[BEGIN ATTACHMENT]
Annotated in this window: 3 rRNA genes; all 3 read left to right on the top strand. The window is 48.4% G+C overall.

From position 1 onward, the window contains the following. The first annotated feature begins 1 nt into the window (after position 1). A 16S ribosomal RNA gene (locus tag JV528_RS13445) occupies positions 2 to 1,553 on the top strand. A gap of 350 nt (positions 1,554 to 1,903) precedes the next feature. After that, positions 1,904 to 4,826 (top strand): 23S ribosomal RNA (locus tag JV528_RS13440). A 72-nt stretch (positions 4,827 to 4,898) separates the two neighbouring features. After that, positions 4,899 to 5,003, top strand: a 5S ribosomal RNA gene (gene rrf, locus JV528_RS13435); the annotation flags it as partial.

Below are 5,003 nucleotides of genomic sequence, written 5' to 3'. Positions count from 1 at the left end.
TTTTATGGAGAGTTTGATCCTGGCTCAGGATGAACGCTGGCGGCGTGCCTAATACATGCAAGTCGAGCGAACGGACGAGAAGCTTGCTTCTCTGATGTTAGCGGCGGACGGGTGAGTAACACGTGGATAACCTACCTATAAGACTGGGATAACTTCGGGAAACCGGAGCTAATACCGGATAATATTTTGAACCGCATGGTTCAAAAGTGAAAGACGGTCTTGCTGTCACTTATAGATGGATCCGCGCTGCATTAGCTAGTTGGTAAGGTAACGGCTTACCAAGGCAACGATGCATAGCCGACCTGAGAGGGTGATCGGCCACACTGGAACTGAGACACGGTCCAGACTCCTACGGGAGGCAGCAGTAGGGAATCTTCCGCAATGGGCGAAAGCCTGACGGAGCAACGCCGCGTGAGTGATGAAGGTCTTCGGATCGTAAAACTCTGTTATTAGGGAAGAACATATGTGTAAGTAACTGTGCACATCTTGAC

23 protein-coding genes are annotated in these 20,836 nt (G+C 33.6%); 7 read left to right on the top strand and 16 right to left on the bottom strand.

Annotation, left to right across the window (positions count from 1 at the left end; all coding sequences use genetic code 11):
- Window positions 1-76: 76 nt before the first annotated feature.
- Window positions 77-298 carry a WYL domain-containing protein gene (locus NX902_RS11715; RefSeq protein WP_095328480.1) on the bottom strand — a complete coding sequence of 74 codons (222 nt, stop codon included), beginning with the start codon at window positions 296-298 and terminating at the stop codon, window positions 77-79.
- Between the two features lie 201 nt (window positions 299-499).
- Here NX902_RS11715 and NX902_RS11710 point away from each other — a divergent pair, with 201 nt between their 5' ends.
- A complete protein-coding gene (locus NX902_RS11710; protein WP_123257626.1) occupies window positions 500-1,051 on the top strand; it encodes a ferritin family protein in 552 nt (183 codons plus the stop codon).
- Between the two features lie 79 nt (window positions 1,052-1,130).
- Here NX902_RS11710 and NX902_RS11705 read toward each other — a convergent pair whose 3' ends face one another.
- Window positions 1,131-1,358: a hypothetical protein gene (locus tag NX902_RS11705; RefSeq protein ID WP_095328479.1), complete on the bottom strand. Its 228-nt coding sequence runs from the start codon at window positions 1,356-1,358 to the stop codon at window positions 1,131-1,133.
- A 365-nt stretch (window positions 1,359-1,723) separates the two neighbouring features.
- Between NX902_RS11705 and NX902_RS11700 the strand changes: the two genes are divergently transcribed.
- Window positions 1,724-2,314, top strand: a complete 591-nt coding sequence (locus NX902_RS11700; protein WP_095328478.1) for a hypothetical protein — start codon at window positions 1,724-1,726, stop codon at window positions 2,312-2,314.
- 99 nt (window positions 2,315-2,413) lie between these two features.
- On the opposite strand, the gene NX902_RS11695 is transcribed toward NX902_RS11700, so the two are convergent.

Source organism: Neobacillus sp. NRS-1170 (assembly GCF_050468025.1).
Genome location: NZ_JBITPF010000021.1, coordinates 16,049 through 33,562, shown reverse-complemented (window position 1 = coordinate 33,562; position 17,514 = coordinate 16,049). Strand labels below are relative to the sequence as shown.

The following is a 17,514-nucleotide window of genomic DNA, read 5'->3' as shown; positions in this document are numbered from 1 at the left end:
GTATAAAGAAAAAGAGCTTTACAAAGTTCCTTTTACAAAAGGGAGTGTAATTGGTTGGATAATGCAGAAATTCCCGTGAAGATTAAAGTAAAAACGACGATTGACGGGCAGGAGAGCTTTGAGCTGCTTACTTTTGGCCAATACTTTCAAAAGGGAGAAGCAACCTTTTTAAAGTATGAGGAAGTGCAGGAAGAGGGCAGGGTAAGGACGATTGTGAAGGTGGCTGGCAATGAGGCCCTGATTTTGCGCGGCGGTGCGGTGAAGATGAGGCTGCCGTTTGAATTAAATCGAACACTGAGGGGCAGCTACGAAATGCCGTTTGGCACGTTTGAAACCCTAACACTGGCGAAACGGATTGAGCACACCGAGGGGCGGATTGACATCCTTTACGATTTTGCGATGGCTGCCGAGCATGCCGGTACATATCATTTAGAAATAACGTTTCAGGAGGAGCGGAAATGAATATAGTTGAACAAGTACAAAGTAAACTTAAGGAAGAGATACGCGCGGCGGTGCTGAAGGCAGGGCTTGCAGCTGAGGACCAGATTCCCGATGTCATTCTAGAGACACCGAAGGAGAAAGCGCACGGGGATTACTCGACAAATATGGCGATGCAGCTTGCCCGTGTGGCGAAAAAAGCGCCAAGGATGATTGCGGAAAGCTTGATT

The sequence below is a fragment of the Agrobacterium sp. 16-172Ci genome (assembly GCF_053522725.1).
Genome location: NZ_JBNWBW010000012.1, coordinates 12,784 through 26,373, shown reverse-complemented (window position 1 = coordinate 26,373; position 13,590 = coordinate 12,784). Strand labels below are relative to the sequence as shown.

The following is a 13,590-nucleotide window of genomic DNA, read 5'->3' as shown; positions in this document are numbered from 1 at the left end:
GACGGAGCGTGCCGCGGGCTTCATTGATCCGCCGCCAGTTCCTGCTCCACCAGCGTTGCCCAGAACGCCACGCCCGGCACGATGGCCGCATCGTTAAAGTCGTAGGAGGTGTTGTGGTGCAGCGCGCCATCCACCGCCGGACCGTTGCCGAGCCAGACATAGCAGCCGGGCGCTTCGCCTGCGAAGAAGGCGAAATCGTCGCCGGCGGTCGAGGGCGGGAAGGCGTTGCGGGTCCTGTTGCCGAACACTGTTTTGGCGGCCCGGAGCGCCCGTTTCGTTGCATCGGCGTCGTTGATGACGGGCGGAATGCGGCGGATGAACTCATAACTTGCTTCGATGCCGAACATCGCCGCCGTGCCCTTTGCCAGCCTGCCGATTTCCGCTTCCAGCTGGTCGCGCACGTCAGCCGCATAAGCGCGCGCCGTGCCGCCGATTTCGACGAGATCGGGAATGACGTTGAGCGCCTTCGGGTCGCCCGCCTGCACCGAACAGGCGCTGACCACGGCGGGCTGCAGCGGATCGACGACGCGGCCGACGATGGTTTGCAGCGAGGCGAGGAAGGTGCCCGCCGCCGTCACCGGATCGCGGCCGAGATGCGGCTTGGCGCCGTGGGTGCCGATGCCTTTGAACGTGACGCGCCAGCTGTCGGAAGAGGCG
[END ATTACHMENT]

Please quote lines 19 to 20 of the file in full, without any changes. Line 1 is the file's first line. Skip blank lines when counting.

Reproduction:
- On the opposite strand, the gene NX902_RS11695 is transcribed toward NX902_RS11700, so the two are convergent.

Source organism: Neobacillus sp. NRS-1170 (assembly GCF_050468025.1).